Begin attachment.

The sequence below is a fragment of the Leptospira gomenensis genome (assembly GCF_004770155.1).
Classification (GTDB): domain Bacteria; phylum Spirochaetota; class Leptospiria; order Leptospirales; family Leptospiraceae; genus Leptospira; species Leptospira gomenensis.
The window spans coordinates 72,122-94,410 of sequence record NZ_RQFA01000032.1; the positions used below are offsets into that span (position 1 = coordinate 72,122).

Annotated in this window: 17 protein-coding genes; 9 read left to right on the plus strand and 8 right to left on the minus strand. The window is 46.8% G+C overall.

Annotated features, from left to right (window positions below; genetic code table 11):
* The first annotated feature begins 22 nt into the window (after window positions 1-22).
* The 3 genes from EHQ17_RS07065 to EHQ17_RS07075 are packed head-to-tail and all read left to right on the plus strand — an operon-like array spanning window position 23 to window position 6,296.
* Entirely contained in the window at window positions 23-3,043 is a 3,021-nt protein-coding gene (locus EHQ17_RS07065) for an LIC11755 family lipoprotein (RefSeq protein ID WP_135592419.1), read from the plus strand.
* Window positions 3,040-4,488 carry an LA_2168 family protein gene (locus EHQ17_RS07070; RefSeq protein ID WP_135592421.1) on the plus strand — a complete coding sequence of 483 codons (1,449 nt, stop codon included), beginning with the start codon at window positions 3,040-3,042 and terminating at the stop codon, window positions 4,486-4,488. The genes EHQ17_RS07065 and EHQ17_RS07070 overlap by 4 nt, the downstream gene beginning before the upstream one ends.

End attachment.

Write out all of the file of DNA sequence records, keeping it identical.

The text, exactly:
The sequence below is a fragment of the Leptospira gomenensis genome (assembly GCF_004770155.1).
Classification (GTDB): domain Bacteria; phylum Spirochaetota; class Leptospiria; order Leptospirales; family Leptospiraceae; genus Leptospira; species Leptospira gomenensis.
The window spans coordinates 72,122-94,410 of sequence record NZ_RQFA01000032.1; the positions used below are offsets into that span (position 1 = coordinate 72,122).

Annotated in this window: 17 protein-coding genes; 9 read left to right on the plus strand and 8 right to left on the minus strand. The window is 46.8% G+C overall.

Annotated features, from left to right (window positions below; genetic code table 11):
* The first annotated feature begins 22 nt into the window (after window positions 1-22).
* The 3 genes from EHQ17_RS07065 to EHQ17_RS07075 are packed head-to-tail and all read left to right on the plus strand — an operon-like array spanning window position 23 to window position 6,296.
* Entirely contained in the window at window positions 23-3,043 is a 3,021-nt protein-coding gene (locus EHQ17_RS07065) for an LIC11755 family lipoprotein (RefSeq protein ID WP_135592419.1), read from the plus strand.
* Window positions 3,040-4,488 carry an LA_2168 family protein gene (locus EHQ17_RS07070; RefSeq protein ID WP_135592421.1) on the plus strand — a complete coding sequence of 483 codons (1,449 nt, stop codon included), beginning with the start codon at window positions 3,040-3,042 and terminating at the stop codon, window positions 4,486-4,488. The genes EHQ17_RS07065 and EHQ17_RS07070 overlap by 4 nt, the downstream gene beginning before the upstream one ends.